What is considered the most costly part of the compressed natural gas (CNG) vehicle fueling system — fuel tanks — experienced some technology breakthroughs from two U.S.companies recently.
Southern California-based fueling system manufacturer Quantum Fuel Systems Technologies Worldwide Inc. has patented a new storage system for CNG vehicles. And more recently Minnesota-based 3M Corp. announced it has gained natural gas vehicle (NGV) certification for its first CNG tank, which it is touting as lighter and more cost effective.
Unveiled Tuesday, 3M officials said the company has combined improvements in both geometries and its proprietary 3M Matrix Resin, featuring “nanosilica technology to deliver a solution that is lighter, offers greater capacity and is more cost effective than similar tanks.” It is part of a collaboration between 3M and Chesapeake Energy Corp. announced last year (see Daily GPI, Feb. 22, 2012).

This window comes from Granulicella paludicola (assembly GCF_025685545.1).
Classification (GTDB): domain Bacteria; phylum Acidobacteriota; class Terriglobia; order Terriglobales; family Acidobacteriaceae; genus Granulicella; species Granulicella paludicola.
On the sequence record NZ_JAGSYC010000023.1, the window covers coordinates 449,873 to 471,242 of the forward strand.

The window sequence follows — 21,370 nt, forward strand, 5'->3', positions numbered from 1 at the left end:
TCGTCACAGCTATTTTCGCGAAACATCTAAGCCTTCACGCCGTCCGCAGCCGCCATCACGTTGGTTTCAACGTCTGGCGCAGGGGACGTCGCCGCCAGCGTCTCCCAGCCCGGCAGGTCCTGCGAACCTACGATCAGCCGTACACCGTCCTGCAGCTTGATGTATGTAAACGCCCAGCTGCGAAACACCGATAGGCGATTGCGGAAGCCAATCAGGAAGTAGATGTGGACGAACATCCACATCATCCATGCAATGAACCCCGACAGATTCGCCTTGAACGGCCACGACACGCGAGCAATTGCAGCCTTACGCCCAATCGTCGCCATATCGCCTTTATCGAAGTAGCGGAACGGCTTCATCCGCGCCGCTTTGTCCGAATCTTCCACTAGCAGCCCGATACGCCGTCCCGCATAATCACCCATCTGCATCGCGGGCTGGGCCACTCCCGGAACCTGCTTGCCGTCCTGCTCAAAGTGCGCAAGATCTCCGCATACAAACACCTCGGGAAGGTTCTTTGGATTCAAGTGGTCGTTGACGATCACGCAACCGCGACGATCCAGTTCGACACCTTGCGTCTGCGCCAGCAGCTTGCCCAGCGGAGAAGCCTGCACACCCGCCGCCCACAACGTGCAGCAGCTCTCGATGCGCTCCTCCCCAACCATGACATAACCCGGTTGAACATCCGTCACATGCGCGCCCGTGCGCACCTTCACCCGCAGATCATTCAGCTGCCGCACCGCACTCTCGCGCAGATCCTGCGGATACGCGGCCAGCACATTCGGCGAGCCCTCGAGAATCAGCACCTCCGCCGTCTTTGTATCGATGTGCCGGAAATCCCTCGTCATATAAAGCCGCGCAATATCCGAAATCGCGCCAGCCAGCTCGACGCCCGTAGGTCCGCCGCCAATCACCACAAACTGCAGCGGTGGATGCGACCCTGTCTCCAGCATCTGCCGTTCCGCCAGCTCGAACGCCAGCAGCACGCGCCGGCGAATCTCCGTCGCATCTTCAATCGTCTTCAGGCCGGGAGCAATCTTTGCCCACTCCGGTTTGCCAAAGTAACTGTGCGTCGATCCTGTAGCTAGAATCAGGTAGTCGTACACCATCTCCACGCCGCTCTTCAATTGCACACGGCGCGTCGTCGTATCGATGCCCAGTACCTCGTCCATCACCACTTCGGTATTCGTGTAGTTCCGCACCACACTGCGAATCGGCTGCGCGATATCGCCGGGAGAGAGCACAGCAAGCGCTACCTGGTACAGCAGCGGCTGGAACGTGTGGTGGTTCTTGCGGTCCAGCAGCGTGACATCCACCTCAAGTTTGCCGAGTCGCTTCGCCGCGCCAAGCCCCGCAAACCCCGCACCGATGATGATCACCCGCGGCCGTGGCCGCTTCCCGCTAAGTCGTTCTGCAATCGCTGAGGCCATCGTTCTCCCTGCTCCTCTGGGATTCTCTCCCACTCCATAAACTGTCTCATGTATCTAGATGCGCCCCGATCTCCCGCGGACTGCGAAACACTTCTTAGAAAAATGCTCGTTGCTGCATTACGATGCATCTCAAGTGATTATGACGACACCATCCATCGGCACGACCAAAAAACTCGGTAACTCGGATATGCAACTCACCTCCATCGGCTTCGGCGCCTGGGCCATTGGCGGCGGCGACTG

3M’s Mike Roman, vice president in the company’s industrial adhesive and tapes division, said 3M is “enthusiastic” about the future of NGVs and thinks its new tank can help expand the use of natural gas as a transportation fuel. Initially the tanks will be available through five NGV upfitters around the country.
Quantum received a patent on its lighter fueling/storage system for CNG vehicles, adding to the Lake Forest, CA, company’s portfolio of NGV fuel storage and system technologies, alternative fuel vehicles and advanced vehicle propulsion systems.
Late last year Quantum officials said the company would expand products to make assemblies for the tanks as well, promising “a dramatic weight reduction and increased storage capacity” (see Daily GPI, Dec. 24, 2012). Quantum since has received a patent for the system.
The product, a bi-directional fuel system, is made up of a fuel storage tank, a regulator and a check valve between the storage and the fill line. The check valve is configured to allow flow into the storage tank; a distal pressure delayer has an inlet connected to the fill line and an outlet is connected to the tank valve.
“The innovative pressure delayer provides important safety features to protect the various components during rapid natural gas refueling and consumption conditions,” Quantum said. The system uses “Q-Lite” storage tanks that the company said are “ultra-lightweight.”
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